The act leaves many unanswered questions about the future of the UK’s counter-extremism strategy.
For one, the definition of extremism remains unsatisfactory. Since 2011, the government has defined extremism as “Vocal or active opposition to fundamental British values, including democracy, the rule of law, individual liberty and mutual respect and tolerance of different faiths and beliefs.”
This definition leaves us wanting: What are British values, exactly? And should universities, for instance, be concerned that skeptics of democracy are extremists? The combination of this imprecise definition of extremism and the growth of Prevent-obligated sectors is deeply concerning. With stakes so high, and terms so unclear, the expansion of Prevent responsibilities for university administrators, doctors, and schoolteachers will only multiply the problematic nature of the policy.
The act is also ambiguous about the autonomy local authorities will be given to organize counter-extremism programs in the manner they see fit. Local authorities have traditionally resisted state centralization of Prevent, at times insisting on re-branding the program, rejecting Home Office initiatives, and insisting on local personnel. These efforts have often succeeded at making Prevent deliverable in diverse contexts, especially in communities wary about police surveillance. Thus far, the Home Office has begrudgingly permitted this variation, albeit accompanied by some stern language. Uncertainty pervades about whether the new law will once and for all standardize Prevent delivery across the UK.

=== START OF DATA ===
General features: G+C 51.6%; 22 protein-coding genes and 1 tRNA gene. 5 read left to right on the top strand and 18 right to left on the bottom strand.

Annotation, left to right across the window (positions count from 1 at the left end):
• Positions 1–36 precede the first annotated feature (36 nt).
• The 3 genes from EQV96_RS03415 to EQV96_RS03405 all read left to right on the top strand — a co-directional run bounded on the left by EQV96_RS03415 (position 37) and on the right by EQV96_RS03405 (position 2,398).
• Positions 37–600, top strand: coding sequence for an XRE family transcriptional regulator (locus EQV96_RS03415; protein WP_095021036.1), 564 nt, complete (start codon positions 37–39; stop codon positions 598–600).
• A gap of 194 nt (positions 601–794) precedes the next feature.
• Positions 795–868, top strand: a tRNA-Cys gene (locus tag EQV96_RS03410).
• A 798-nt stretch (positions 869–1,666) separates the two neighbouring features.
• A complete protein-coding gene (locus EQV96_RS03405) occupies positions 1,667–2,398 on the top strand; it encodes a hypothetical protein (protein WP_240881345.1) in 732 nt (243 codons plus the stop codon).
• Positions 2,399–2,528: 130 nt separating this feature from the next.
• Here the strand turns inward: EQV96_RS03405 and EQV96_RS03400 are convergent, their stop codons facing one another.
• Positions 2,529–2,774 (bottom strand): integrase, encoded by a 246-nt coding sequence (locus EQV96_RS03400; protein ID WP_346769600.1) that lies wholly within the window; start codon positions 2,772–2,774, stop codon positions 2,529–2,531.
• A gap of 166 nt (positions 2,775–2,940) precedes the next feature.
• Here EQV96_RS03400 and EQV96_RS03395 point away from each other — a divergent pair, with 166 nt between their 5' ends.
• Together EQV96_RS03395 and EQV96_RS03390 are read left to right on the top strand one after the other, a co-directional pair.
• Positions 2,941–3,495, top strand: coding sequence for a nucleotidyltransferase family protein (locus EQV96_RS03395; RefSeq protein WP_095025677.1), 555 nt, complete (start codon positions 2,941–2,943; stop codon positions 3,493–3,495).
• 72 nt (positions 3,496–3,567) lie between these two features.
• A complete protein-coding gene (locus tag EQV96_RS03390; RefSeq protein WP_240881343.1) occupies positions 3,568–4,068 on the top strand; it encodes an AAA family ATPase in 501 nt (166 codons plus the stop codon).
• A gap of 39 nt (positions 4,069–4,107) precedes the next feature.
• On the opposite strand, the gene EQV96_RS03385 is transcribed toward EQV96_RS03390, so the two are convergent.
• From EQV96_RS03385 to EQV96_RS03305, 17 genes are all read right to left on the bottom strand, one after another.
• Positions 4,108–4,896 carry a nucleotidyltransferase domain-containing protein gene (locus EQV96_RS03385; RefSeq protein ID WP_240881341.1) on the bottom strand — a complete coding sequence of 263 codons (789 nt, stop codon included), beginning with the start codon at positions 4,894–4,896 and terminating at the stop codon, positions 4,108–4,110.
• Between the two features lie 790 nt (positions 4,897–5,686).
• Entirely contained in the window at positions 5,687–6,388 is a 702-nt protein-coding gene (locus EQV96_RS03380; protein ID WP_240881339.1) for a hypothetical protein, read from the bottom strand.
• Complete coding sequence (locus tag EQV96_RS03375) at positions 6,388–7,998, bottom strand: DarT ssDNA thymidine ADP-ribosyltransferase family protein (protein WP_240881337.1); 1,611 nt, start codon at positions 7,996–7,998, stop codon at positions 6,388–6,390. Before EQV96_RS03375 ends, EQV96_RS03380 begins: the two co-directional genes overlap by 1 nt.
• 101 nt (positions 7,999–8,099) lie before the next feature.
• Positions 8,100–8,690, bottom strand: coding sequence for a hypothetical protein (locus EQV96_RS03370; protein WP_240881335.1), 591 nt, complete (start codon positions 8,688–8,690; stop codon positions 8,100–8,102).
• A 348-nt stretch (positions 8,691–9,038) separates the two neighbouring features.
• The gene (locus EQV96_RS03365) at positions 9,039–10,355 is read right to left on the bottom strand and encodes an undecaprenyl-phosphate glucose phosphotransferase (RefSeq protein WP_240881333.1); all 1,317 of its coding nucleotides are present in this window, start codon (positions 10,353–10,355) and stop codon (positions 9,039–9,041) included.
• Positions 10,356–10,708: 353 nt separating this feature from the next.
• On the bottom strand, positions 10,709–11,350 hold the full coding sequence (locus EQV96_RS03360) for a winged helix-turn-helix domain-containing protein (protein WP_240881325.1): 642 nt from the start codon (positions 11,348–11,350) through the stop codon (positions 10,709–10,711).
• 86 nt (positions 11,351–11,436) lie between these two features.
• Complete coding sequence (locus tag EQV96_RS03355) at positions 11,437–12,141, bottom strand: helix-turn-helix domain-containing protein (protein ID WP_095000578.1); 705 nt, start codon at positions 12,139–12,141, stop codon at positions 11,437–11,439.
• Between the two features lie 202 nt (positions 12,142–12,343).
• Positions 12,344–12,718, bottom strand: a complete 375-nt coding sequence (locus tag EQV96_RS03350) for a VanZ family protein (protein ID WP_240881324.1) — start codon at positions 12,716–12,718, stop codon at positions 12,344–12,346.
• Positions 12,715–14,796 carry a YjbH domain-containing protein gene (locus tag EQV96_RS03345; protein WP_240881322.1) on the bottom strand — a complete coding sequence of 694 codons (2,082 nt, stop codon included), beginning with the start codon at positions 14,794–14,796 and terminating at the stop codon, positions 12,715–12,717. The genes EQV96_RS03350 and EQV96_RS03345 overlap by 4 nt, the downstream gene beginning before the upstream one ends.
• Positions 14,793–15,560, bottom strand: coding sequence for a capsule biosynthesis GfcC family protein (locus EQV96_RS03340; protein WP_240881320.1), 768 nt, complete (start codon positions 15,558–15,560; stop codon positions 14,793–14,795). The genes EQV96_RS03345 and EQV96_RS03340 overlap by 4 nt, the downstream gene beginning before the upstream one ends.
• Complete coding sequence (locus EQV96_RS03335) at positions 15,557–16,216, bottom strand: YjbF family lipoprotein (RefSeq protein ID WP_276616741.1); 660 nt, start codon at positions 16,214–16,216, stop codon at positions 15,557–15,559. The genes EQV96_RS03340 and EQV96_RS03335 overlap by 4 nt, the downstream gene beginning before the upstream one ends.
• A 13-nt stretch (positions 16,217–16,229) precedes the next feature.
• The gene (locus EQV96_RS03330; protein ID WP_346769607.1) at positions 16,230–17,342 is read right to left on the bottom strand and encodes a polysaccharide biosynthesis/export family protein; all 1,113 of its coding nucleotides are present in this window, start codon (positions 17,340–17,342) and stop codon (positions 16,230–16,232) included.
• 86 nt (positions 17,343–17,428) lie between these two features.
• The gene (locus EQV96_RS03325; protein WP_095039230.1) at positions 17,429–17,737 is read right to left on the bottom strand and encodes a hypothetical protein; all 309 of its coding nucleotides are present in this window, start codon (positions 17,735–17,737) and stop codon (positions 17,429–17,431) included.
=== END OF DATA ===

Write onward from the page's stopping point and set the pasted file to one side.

Most interesting, despite placing counter-extremism duties on civic institutions, the law leaves remaining questions about the extent to which Prevent is a real priority for the Home Office. Prevent funding has been significantly downgraded in relation to the state’s other, more coercive counter-terrorism efforts. While the act makes new demands, it will not devote greater public funds to the program.
The recent Parliamentary report on Intelligence Relating to the Murder of Fusilier Lee Rigby takes note of this missing commitment to Prevent, writing, “Prevent programs… have not been given sufficient priority as a means of tackling the problem of those attracted by radical Islamist and terrorist ideologies. We have the impression that this mirrors the relatively low priority (and funding) given to Prevent in the CONTEST program as a whole. This misses the value that Prevent can offer: successfully diverting individuals from the radicalization path could have the single biggest impact on the rest of the CONTEST program.”
If the central government lacks the will to prioritize Prevent, the frenetic concern over the new law may be for nothing. Without commitment to enforce standardization and insist on institutional compliance, Prevent may remain a largely misunderstood program, delivered in vastly different ways across the UK, beneath a bewildered state.